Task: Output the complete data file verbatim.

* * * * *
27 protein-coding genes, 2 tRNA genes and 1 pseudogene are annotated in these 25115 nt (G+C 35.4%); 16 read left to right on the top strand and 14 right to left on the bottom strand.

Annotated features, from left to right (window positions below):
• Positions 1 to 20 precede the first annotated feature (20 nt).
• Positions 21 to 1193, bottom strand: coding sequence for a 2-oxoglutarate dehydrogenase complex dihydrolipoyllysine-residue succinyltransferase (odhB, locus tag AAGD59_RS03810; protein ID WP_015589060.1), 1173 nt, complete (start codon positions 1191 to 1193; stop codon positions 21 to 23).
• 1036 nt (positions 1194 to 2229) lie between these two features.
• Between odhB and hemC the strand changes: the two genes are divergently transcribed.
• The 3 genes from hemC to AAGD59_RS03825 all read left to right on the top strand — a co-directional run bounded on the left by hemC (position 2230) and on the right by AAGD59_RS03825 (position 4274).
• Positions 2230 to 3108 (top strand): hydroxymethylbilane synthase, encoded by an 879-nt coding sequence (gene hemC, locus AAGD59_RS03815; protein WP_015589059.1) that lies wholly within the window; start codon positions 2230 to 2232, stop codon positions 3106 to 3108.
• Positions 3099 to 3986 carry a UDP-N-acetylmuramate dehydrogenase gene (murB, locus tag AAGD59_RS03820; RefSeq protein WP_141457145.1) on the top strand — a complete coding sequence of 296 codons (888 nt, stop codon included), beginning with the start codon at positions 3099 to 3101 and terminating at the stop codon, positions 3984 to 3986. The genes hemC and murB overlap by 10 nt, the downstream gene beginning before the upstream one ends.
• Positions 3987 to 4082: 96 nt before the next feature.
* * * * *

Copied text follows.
27 protein-coding genes, 2 tRNA genes and 1 pseudogene are annotated in these 25115 nt (G+C 35.4%); 16 read left to right on the top strand and 14 right to left on the bottom strand.

Annotated features, from left to right (window positions below):
• Positions 1 to 20 precede the first annotated feature (20 nt).
• Positions 21 to 1193, bottom strand: coding sequence for a 2-oxoglutarate dehydrogenase complex dihydrolipoyllysine-residue succinyltransferase (odhB, locus tag AAGD59_RS03810; protein ID WP_015589060.1), 1173 nt, complete (start codon positions 1191 to 1193; stop codon positions 21 to 23).
• 1036 nt (positions 1194 to 2229) lie between these two features.
• Between odhB and hemC the strand changes: the two genes are divergently transcribed.
• The 3 genes from hemC to AAGD59_RS03825 all read left to right on the top strand — a co-directional run bounded on the left by hemC (position 2230) and on the right by AAGD59_RS03825 (position 4274).
• Positions 2230 to 3108 (top strand): hydroxymethylbilane synthase, encoded by an 879-nt coding sequence (gene hemC, locus AAGD59_RS03815; protein WP_015589059.1) that lies wholly within the window; start codon positions 2230 to 2232, stop codon positions 3106 to 3108.
• Positions 3099 to 3986 carry a UDP-N-acetylmuramate dehydrogenase gene (murB, locus tag AAGD59_RS03820; RefSeq protein WP_141457145.1) on the top strand — a complete coding sequence of 296 codons (888 nt, stop codon included), beginning with the start codon at positions 3099 to 3101 and terminating at the stop codon, positions 3984 to 3986. The genes hemC and murB overlap by 10 nt, the downstream gene beginning before the upstream one ends.
• Positions 3987 to 4082: 96 nt before the next feature.